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BigDog

My senior year of high school started when AutoCAD R12 was released. I walked into my last drafting class the first day of school and the teacher handed my the R12 book and told me to see how far I could get buy the end of the year. The good old days.

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DANIEL

I've done burnt stick on wooly mammoth hide, no, wait .... thats just what type of drawings I get from vendors sometimes .......

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f700es
I have a set of drawings for my house (built 1908) that was done by hand in ink on linen. Looks like a piece of art.

 

Those rock! I was digging through the old plans we have here and dug up the original chapel drawing from 1951. Artwork in it's highest form IMHO.

Here's a snippet..

 

snip.jpg

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Manila Wolf

NTS Was often "Not to scale", but more commonly "Not Too Sure"

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Bill Tillman
... you seriously considered entering the field because of an ad in a comic book.

 

[ATTACH=CONFIG]30299[/ATTACH]

 

CyberAngel, I can't believe you found this somewhere. Believe it or not this is the very ad that I saw and what got me interested in becoming a draftsman. I can't remember which magazine I was reading but this was the ad and I remember it well. It would have been sometime in the early 1970's I think for me it would have been around 1972 or 1973. We all complain about the pay, but I remember getting out of college with my AA degree in Drafting Technology and immediately commanding the astronomical pay rate of $6 per hour. This was in 1978 when most of my friends were lucky to get $4 per hour. Then not long afterwards I was making the then unheard of sum of $10 per hour. Shessh, I didn't know what to do with all the cash so I blew it all on wine, women and song....These days it's not as easy to command the big bucks and jobs are few and far between.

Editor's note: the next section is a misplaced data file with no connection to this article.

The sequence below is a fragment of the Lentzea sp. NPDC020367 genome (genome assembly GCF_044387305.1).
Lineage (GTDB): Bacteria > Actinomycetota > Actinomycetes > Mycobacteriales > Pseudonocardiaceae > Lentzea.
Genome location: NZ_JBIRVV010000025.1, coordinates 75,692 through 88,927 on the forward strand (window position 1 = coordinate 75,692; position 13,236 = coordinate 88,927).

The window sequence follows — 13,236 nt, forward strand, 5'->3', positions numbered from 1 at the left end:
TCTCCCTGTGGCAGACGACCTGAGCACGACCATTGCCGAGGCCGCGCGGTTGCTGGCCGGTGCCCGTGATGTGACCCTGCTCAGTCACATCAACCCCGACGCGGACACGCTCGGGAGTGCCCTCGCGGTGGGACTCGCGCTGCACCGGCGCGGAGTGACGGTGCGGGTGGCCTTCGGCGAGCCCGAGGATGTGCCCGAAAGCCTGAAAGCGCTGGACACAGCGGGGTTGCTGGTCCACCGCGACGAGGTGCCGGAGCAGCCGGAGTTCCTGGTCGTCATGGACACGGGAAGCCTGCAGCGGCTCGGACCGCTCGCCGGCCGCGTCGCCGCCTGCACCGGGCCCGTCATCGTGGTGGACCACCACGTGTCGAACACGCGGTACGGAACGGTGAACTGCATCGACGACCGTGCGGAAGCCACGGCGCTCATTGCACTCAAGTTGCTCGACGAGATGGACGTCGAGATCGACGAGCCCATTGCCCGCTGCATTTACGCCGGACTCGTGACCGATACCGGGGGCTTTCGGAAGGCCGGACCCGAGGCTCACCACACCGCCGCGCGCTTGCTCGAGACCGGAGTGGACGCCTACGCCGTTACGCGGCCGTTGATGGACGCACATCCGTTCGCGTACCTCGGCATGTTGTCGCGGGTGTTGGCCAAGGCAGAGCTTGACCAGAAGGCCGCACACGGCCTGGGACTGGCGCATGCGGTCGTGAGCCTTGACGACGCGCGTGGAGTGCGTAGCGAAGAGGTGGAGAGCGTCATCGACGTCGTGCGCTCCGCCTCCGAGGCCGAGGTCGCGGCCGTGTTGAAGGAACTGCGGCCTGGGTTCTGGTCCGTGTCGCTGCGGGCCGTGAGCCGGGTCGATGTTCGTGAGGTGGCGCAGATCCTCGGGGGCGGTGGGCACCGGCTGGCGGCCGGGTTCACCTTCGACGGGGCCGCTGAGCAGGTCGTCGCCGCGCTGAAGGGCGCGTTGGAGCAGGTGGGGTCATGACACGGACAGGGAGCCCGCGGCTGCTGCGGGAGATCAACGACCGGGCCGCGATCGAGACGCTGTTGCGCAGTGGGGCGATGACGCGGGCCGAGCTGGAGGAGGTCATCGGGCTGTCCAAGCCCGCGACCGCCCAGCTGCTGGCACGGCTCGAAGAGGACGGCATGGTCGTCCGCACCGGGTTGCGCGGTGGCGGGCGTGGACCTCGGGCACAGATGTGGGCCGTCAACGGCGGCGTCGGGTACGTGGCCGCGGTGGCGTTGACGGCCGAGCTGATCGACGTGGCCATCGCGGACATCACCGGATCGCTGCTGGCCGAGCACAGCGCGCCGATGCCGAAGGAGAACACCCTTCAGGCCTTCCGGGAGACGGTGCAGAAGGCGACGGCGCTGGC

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cadvision

when you're called a "draftsman" "draughtsman" and not a cad operator. Trained on a drawing board and proud of it

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amarcon

You know you are an old Draughtsman when............................

 

- when asked what you do for a crust? you'd reply.... 'scratching for a living'.

- you know a parallel motion machine is not an exerciser.

- a lettering guide is not a pamphlet.

- you knew every rotring pen thickness by colour.

 

This is priceless....

I was a senior detailer by the time AutoCAD v1.14 became available in Australia in 1983/4?...... gosh I *AM* and old draughtsman. We were annoyed because the first CAD drawing I did took a full 40hr week to complete, when it used to take 4hrs on the board :(

After 12 months I had the same drawing down to around 1/2 hr :P

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resullins
when you're called a "draftsman" "draughtsman" and not a cad operator. Trained on a drawing board and proud of it

 

Hey... I might be the youngest regular contributor here, and even I learned on a board, by hand. I still have carpal tunnel in my left wrist from it! It's all about having educators that appreciate the classics.

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Organic
when you're called a "draftsman" "draughtsman" and not a cad operator. Trained on a drawing board and proud of it

 

Politically incorrect, you are forgetting the women... :P